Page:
Shares of UK chip designer Arm fall following disappointing revenue forecast

The shares of UK chip designer Arm dropped after its revenue projection for the current quarter disappointed Wall Street in its first earnings release since it went public in September.

Arm forecast revenue between $720mn and $800mn for this quarter, which was below analyst expectations. It expects to generate between $2.96bn and $3.08bn of revenue for the full year.

After the earnings announcement, the shares fell 6.8% in the after-market trades. They now stand below the price of $51 per share.

The Cambridge-based firm reported a loss of $110mn in the three months ended September 30. It revealed that it had to pay more than $500mn in remuneration after its New York listing. Arm was forced to settle shares previously given to employees when it went public.

Arm’s unexpected expense was offset by better-than-expected revenue in the third quarter due to its long-term license agreements with tech companies, as well increased royalties from its intellectual property.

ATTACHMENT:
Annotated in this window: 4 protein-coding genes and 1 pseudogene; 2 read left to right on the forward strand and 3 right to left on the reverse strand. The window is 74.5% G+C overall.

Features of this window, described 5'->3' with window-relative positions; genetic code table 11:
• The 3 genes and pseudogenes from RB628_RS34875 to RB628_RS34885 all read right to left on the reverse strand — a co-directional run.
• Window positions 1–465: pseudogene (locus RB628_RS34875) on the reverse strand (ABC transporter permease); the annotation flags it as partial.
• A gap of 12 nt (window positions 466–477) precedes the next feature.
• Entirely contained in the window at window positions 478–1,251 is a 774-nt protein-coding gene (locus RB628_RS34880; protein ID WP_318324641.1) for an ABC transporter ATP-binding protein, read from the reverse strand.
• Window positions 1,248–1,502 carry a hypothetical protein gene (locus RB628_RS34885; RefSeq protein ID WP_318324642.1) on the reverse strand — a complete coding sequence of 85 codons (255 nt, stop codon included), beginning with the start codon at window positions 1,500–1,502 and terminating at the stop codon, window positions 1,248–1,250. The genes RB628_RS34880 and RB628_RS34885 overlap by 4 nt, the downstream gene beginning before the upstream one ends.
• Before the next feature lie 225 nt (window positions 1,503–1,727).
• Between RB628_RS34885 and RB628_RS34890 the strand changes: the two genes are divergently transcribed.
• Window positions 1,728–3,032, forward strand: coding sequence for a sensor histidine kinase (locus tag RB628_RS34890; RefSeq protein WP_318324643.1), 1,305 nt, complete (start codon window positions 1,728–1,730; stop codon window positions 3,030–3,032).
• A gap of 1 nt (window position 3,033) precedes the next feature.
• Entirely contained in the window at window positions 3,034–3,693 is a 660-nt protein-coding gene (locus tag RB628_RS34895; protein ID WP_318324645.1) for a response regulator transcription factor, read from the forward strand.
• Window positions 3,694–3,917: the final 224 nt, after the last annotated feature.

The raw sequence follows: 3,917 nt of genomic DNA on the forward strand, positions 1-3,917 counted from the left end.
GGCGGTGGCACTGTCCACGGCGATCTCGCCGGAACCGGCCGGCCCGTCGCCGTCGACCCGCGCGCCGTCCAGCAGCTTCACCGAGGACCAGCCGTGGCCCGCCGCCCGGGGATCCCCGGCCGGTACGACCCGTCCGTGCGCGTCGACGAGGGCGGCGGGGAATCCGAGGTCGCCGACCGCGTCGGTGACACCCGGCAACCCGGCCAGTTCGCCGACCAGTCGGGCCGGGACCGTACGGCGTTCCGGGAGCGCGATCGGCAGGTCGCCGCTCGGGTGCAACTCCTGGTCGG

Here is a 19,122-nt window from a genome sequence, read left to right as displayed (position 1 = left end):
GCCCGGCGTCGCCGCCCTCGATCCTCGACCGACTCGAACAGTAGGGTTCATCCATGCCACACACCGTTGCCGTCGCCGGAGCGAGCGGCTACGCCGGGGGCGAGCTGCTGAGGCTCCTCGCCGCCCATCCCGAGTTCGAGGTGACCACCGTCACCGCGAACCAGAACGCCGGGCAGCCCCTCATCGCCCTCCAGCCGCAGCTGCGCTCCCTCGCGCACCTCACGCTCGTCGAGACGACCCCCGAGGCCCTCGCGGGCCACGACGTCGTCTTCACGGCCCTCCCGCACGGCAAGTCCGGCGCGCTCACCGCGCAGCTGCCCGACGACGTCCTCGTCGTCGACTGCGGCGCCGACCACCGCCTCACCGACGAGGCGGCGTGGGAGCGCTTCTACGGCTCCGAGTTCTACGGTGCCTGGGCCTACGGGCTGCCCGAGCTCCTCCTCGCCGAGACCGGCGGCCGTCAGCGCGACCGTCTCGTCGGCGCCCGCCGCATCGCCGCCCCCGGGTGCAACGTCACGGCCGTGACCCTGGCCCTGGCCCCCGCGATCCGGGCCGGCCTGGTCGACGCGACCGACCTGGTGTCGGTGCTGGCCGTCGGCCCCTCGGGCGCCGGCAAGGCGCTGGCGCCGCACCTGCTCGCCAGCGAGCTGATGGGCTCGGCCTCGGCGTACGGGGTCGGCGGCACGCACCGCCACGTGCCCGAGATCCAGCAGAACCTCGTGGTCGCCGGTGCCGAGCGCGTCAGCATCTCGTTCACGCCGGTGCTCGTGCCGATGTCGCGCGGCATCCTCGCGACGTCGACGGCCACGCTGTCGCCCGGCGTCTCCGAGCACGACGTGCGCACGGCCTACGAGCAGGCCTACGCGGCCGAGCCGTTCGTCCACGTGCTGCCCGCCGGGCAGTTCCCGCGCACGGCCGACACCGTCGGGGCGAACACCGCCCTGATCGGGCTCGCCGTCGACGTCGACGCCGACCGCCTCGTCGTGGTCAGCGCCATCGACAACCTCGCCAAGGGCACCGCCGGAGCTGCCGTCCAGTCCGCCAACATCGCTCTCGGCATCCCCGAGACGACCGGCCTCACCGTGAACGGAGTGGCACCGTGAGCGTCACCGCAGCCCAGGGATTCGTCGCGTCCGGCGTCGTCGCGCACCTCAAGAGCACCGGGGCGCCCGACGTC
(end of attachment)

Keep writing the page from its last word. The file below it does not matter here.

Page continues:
Arm’s quarterly revenue increased by 28 percent compared to the same period last year, reaching $806mn. This was higher than analysts’ expectations of $746mn.

The company reported that increased investment by Arm customers in artificial intelligence helped to drive license revenues up 106 percent year-over-year.

The company’s IPO was the largest US listing for two years, raising almost $5bn. This move fueled hope of a resurgence on the sagging listings market. Since then, its shares have fluctuated.

SoftBank owns more than 90% of Arm. In 2016, it acquired the company for $32 billion.

Arm hopes that a surge in AI can help it generate higher revenues, as it attempts to move away from its dependence on the smartphone market.

Rene Haas, the chief executive of Arm, said that a “supercycle in AI R&D” was responsible for the increase in licensing revenue during the third quarter. This is because smartphone and PC manufacturers are chasing the computing power required to offer AI products.

Haas stated that in a few years, we will not be talking about the percentages of devices with AI. It will just be a given that all of them have it.

He said that the recent restrictions by the US government on AI chip exports from China “didn’t impact Arm” as many of its chips are not included in the restrictions and other high-end chips are designed outside of the US.

Instacart’s grocery delivery platform, which went public also in September, reported its earnings on Wednesday. It recorded a post-tax loss of $2bn in the third quarter, a figure it attributed to a $2.6bn charge related to restricted stock options that was triggered by the listing. Instacart stated that stock-based compensation would continue to impact earnings after tax.